Search This Blog & Get A Rife

Wednesday, October 22, 2014

Old Japanese Religious War Ceremony

Buried on Page 17, of the January 20, 1895 edition of the Philadelphia Inquirer newspaper - yes, this is old news, but new to all of us - comes the following news article, found at the fantastic America's Historical Newspapers resource that has a true focus on newspapers from the 1690s and a couple of hundred years later…

Comes this tidbit. Since it is buried on Page 17… and the publishing date is 1895, we can assume that while Japan still presents some allure for western readers, the bloom on the chrysanthemum appears to have faded a little…

Thanks to Vinnie for the heads up - and please note that the newspaper was in the collection of Early American Newspapers via Check'em out!

Hero Worship.
A Curious Japanese Ceremony Which Occurs Every Year

The Japanese have a curious ceremony once every year which surly must tend to fan the glow of patriotism, and may partially account for the magnificent enthusiasm they have fought for their Emperor in this war against China. At Tokio, for instance, on the sixth of every November, they hold the service in the temple of Kendan. The masses of troops and spectators form a dense crowd through the gardens and broad avenues of the temple and the neighboring streets and squares.
Little by little the officers fill the stairway of the temple, all in full dress, with the long coat held in by a silver belt like the German soldiers, and stiff little cap with a great white aigrette like the French. All the while the throb of funeral music beats its sad rhythm in our very pulses.
On a central platform raised one step above the other is the great mirror in its black frame of black wood, which is the emblem of Shintoism or ancestor worship, which is the true religion of Japan. To one side are great bags of rice and a barrel of cake or rice brandy for the repast of the dead. Large benches are run lengthwise up to the altar, which is inclosed by a curtain of clothe silver. The priests clad entirely in white with caps of woven black horse hair pass slowly to and fro. Only after three days of fasting and purification are they allowed to perform the service, and even then they must wear a triangular piece of cloth over their mouths lest their unholy breath should profane the viands sent by the Emperor and reserved for the dead alone.
A priest goes reverently to some little stools of white wood, on which lie the offerings of the Emperor, and gives the platters with a profound obeisance to another officiating priest, who raises them respectively the height of his forehead.  The cloth covering them is then taken off, and one sees arranged with that art which the Japanese understand so well, fish lying on beds of oranges, fruits and vegetables of all kinds surrounded by leaves and twigs of bamboo. Then a third priest takes them to the inner platform and a fourth arranges them on the benches before the altar. The table of the dead is spread. Then the generals descend to meet a chamberlain, who brings the homage which the Emperor prays and those who died in his defense. The high priest, clad in a long red toga, draws the roll reverently from its case. As it appears, all heads are bowed, for the young Mikado is a god and his message is divine. The high priest advances to the sacred mirror, claps his hands three times to attract the attention of the souls of the dead, first standing, then kneeling.  Three times he bows his head to the ground; then unrolling the message he reads it in a sing-song voice which runs through the entire gamut, and half the sounds are swallowed in his throat. Again he claps his hands and lays the sacred parchment on a tripod before the silver curtain. The music, which has been playing continuously, here sounds like a muffled groan. Then taking a branch of leaves, ties with the national colors, the high priest sets it up before the mystic mirror. The Secretaries of War and Marine each do the same, and the three branches symbolize the national grief. The music grows more marked, the bugles sound and all the troops present arms to the souls of their comrades dead for their duty.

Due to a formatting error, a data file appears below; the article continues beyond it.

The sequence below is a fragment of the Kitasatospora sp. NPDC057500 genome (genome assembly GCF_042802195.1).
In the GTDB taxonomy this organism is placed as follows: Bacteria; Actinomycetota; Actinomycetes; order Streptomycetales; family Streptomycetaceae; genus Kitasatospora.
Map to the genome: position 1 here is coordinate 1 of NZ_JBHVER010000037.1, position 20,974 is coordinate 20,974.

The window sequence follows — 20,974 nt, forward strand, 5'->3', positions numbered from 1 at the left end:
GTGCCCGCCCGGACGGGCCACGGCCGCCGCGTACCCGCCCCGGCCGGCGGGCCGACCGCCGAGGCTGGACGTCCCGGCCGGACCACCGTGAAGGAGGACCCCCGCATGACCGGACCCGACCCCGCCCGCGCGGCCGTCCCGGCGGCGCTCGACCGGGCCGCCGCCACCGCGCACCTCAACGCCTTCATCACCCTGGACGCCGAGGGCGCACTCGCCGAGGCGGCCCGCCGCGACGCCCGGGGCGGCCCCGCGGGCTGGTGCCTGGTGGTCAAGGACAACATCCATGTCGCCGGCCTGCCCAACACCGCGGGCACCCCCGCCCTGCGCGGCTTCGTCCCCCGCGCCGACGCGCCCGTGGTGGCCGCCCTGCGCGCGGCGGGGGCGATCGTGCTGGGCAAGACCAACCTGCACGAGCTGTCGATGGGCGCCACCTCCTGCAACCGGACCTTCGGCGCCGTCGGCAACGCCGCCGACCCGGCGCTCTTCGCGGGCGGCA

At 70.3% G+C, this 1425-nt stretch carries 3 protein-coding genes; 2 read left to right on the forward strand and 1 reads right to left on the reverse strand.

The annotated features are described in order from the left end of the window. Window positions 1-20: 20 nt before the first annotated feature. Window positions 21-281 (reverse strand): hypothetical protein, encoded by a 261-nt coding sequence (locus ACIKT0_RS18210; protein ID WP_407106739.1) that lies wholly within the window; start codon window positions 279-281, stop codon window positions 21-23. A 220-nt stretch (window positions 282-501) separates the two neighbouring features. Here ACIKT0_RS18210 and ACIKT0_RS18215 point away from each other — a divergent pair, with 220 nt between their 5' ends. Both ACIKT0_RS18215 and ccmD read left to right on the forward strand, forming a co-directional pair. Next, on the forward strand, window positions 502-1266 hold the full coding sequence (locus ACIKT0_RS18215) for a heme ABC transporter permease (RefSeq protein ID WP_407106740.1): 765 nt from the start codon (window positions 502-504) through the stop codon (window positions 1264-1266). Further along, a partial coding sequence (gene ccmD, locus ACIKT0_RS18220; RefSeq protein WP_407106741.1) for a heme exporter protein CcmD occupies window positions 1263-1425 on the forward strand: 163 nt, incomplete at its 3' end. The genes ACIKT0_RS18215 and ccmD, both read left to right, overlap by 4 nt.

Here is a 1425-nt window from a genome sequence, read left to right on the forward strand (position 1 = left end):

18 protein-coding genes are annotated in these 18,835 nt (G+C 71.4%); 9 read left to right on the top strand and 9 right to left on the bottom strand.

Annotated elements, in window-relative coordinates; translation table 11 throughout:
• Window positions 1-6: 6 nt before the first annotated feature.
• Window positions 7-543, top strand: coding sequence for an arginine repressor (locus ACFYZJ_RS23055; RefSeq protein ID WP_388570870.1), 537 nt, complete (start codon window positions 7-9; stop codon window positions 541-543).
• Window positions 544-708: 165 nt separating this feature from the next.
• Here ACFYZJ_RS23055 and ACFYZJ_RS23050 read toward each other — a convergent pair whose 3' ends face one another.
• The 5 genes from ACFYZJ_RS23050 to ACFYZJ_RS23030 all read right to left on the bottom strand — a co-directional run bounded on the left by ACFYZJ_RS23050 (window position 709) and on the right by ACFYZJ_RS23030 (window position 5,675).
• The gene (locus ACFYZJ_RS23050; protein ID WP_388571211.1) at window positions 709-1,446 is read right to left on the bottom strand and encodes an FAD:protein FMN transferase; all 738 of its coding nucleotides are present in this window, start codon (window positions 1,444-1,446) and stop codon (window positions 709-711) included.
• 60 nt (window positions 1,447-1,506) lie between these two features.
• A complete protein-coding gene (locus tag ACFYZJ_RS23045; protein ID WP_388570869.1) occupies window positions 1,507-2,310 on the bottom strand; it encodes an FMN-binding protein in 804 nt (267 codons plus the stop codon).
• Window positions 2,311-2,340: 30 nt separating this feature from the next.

Interesting… I can't find a modern reference to this ceremony - or even an old reference… so I am unsure if such a thing still exists anymore in Japan… or was it merely a rare event that occurred during the battles Japan used to have with China… and is this ceremony we might see taken up yet again.

I hope not.

Still... if anyone out there has information on this Shinto ceremony and can tell me what it is called - please drop me a line.

Andrew Joseph

No comments:

Post a Comment